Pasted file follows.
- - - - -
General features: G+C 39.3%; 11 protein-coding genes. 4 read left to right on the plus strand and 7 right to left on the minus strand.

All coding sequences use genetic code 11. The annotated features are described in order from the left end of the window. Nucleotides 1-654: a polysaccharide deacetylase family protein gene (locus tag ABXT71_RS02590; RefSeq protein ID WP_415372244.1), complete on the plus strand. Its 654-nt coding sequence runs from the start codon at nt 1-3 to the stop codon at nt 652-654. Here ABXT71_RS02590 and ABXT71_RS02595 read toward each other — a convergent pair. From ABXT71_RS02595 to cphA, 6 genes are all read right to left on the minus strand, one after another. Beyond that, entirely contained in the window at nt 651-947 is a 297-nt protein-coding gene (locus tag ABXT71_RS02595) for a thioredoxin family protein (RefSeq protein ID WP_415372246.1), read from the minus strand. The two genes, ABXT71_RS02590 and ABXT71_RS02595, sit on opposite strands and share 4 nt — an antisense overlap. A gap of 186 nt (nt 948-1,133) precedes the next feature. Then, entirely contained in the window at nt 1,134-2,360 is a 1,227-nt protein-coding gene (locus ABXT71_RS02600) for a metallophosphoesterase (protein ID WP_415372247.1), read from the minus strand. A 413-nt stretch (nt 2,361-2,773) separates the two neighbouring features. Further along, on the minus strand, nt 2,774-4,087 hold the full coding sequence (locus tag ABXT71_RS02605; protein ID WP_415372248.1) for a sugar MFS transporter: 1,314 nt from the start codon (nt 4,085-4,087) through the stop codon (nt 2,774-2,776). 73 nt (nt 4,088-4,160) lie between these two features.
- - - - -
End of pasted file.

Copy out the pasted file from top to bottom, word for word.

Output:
General features: G+C 39.3%; 11 protein-coding genes. 4 read left to right on the plus strand and 7 right to left on the minus strand.

All coding sequences use genetic code 11. The annotated features are described in order from the left end of the window. Nucleotides 1-654: a polysaccharide deacetylase family protein gene (locus tag ABXT71_RS02590; RefSeq protein ID WP_415372244.1), complete on the plus strand. Its 654-nt coding sequence runs from the start codon at nt 1-3 to the stop codon at nt 652-654. Here ABXT71_RS02590 and ABXT71_RS02595 read toward each other — a convergent pair. From ABXT71_RS02595 to cphA, 6 genes are all read right to left on the minus strand, one after another. Beyond that, entirely contained in the window at nt 651-947 is a 297-nt protein-coding gene (locus tag ABXT71_RS02595) for a thioredoxin family protein (RefSeq protein ID WP_415372246.1), read from the minus strand. The two genes, ABXT71_RS02590 and ABXT71_RS02595, sit on opposite strands and share 4 nt — an antisense overlap. A gap of 186 nt (nt 948-1,133) precedes the next feature. Then, entirely contained in the window at nt 1,134-2,360 is a 1,227-nt protein-coding gene (locus ABXT71_RS02600) for a metallophosphoesterase (protein ID WP_415372247.1), read from the minus strand. A 413-nt stretch (nt 2,361-2,773) separates the two neighbouring features. Further along, on the minus strand, nt 2,774-4,087 hold the full coding sequence (locus tag ABXT71_RS02605; protein ID WP_415372248.1) for a sugar MFS transporter: 1,314 nt from the start codon (nt 4,085-4,087) through the stop codon (nt 2,774-2,776). 73 nt (nt 4,088-4,160) lie between these two features.